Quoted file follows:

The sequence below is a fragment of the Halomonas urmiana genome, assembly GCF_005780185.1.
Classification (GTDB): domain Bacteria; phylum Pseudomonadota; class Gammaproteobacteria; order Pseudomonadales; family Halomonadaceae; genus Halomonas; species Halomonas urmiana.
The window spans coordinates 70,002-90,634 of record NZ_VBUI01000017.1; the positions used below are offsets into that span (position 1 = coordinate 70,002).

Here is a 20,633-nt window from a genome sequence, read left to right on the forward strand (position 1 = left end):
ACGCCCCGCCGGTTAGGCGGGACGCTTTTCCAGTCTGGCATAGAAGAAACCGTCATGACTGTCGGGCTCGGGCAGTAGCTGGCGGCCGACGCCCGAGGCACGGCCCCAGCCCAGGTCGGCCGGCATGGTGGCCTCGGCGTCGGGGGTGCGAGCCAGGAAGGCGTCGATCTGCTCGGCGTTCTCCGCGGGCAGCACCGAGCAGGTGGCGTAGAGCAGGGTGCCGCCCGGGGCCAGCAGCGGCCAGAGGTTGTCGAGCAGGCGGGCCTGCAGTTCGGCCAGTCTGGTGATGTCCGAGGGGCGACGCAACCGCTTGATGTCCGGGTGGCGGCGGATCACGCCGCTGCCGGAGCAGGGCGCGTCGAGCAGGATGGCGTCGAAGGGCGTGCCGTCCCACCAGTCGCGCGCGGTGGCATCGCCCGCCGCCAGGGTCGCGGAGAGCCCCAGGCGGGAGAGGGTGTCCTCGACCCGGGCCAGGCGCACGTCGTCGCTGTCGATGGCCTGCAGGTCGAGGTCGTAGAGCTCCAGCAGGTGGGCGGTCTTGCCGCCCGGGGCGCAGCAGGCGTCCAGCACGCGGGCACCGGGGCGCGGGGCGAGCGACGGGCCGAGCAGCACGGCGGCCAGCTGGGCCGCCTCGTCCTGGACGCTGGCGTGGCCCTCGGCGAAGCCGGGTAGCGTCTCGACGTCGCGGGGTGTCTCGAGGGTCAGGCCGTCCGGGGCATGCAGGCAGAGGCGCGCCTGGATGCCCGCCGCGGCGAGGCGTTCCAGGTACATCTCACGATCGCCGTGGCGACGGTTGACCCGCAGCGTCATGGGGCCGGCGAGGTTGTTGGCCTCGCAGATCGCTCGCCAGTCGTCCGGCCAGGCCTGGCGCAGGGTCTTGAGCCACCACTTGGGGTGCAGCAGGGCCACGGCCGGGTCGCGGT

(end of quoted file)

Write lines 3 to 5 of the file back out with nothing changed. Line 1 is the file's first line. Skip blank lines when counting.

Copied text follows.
The window spans coordinates 70,002-90,634 of record NZ_VBUI01000017.1; the positions used below are offsets into that span (position 1 = coordinate 70,002).

Here is a 20,633-nt window from a genome sequence, read left to right on the forward strand (position 1 = left end):
ACGCCCCGCCGGTTAGGCGGGACGCTTTTCCAGTCTGGCATAGAAGAAACCGTCATGACTGTCGGGCTCGGGCAGTAGCTGGCGGCCGACGCCCGAGGCACGGCCCCAGCCCAGGTCGGCCGGCATGGTGGCCTCGGCGTCGGGGGTGCGAGCCAGGAAGGCGTCGATCTGCTCGGCGTTCTCCGCGGGCAGCACCGAGCAGGTGGCGTAGAGCAGGGTGCCGCCCGGGGCCAGCAGCGGCCAGAGGTTGTCGAGCAGGCGGGCCTGCAGTTCGGCCAGTCTGGTGATGTCCGAGGGGCGACGCAACCGCTTGATGTCCGGGTGGCGGCGGATCACGCCGCTGCCGGAGCAGGGCGCGTCGAGCAGGATGGCGTCGAAGGGCGTGCCGTCCCACCAGTCGCGCGCGGTGGCATCGCCCGCCGCCAGGGTCGCGGAGAGCCCCAGGCGGGAGAGGGTGTCCTCGACCCGGGCCAGGCGCACGTCGTCGCTGTCGATGGCCTGCAGGTCGAGGTCGTAGAGCTCCAGCAGGTGGGCGGTCTTGCCGCCCGGGGCGCAGCAGGCGTCCAGCACGCGGGCACCGGGGCGCGGGGCGAGCGACGGGCCGAGCAGCACGGCGGCCAGCTGGGCCGCCTCGTCCTGGACGCTGGCGTGGCCCTCGGCGAAGCCGGGTAGCGTCTCGACGTCGCGGGGTGTCTCGAGGGTCAGGCCGTCCGGGGCATGCAGGCAGAGGCGCGCCTGGATGCCCGCCGCGGCGAGGCGTTCCAGGTACATCTCACGATCGCCGTGGCGACGGTTGACCCGCAGCGTCATGGGGCCGGCGAGGTTGTTGGCCTCGCAGATCGCTCGCCAGTCGTCCGGCCAGGCCTGGCGCAGGGTCTTGAGCCACCACTTGGGGTGCAGCAGGGCCACGGCCGGGTCGCGGT